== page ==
Renewable Energy Options for
Renovations to the electric wiring and system in a Federal facility offer several renewable energy options. The primary renewable energy technologies related to electrical design are daylighting and photovoltaics (PV) as well as the overall design of the electrical system to allow for renewable energy integration. However, energy efficiency measures can also play an important role in electrical renovations.
If electrical upgrades allow for more advanced controls in the facility, daylighting may become a feasible option in the renovation. Particularly, the ability to control artificial lighting based on ambient light conditions is necessary for successful daylighting design. The renovation team should consider the potential for daylighting in the planning stage; any lighting upgrades should be designed in close concert with the electrical design.
Electric renovations should be integrated with any electricity-producing renewable technologies. By far the most common to be integrated with a building is a PV system that produces solar electricity. Besides the PV modules and mounting systems, the remainder of the PV system design is electrical.
Electrical renovations should accommodate the conduit and wiring needed to access the PV system as well as integrating components such as the inverter (which converts DC power to AC), other electrical components and emergency disconnects. Often, the PV modules will be located on the roof, but they can also be used in awnings, the building façade, or parking structures—each of these will require different electrical layouts.
It is important to ensure that the electrical design for a photovoltaic system is handled by PV experts. But, the PV system and facility electrical renovations should be designed in close consultation to facilitate solar PV system interconnection to the building's electrical infrastructure, to reduce costs and to maximize system performance.
Typically, inverters used in a "grid-connected" renewable power system (one that can feed power to and from a utility grid) are designed to shutoff the system when the utility grid loses power. This is intended to protect the grid and utility workers by ensuring that no power is fed back into the utility system. Systems also include manual disconnects for emergency personnel.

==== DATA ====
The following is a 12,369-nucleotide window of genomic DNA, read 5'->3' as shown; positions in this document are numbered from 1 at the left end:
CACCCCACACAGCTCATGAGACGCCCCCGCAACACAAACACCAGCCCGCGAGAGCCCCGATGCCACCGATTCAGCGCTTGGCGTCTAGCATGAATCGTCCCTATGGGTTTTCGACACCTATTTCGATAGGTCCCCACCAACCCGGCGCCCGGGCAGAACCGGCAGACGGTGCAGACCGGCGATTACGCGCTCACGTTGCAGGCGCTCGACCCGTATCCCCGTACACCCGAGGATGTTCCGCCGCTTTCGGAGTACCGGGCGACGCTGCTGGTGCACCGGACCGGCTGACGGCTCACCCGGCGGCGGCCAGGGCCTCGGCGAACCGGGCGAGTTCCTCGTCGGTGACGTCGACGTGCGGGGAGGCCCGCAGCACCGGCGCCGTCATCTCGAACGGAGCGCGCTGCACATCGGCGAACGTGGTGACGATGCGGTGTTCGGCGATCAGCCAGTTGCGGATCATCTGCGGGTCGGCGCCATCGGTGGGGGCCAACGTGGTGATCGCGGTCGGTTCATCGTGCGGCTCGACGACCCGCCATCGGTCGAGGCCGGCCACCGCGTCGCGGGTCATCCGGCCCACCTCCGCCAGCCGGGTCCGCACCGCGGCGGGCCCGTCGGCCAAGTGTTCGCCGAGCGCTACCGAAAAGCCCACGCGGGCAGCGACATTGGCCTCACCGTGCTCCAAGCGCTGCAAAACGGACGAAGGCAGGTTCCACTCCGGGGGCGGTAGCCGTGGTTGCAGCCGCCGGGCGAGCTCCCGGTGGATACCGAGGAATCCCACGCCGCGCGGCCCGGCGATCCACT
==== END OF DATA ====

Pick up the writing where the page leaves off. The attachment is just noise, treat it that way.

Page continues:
However, when a facility has a need for back-up or emergency power, the electrical design can be altered to accommodate this need and take additional advantage of on-site electrical generation. An on-site renewable power system can be coupled with batteries to provide on-site emergency power for a portion of the facility. If integrating PV into an emergency back-up system, consider putting the critical loads on a separate subpanel to enable those loads to be covered during emergencies. Integrating PV with emergency back-up should be considered from the early stages of electrical design. While this can sometimes improve the economics of an on-site renewable power system, it will alter the system sizing, design, and cost.
More information on grid-connected PV systems with storage is available in Section 2.2 of the Sandia National Laboratory report Distributed Photovoltaic Systems Design and Technology Requirements.
An example of using PV systems for emergency power is the State of Florida's addition of PV to its emergency shelters as reported by the Florida Solar Energy Center.
If the renovation will not include renewable technologies immediately, the electrical design should integrate the future needs of those technologies to simplify the addition of them later.
In electrical design, this could include adding conduit or a dedicated electrical chase to the roof or other external site for future PV. The electrical area should have adequate room for future inverters and other system electrical components and for the system to integrate into the electrical infrastructure. For example, the panel box should be rated to handle the needs of a PV system including enough available circuits and breakers for a future system. Ideally, these allowances will be labeled and documentation left onsite to prevent these components from being used for other purposes down the road.
In addition to daylighting and PV, if the facility has or will utilize any other renewable electrical technologies, such as wind power, then placement of interconnection points to the utility and other electrical design external to the building envelope should be considered with a view to the needs of those technologies.
In addition to considering renewable energy technologies, electrical renovations should incorporate energy efficiency and sustainable principles. According to the Los Alamos National Laboratory (LANL), building electric power systems can be made more efficient when they use:
- Higher voltage distribution systems in the building where allowable by code
- High efficiency or premium transformers sized to match the actual load
- High efficiency motors.
In addition, good design of the building's energy management control systems is important to take advantage of energy saving control strategies. Further details are available in Chapter 5 of the LANL Sustainable Design Guide.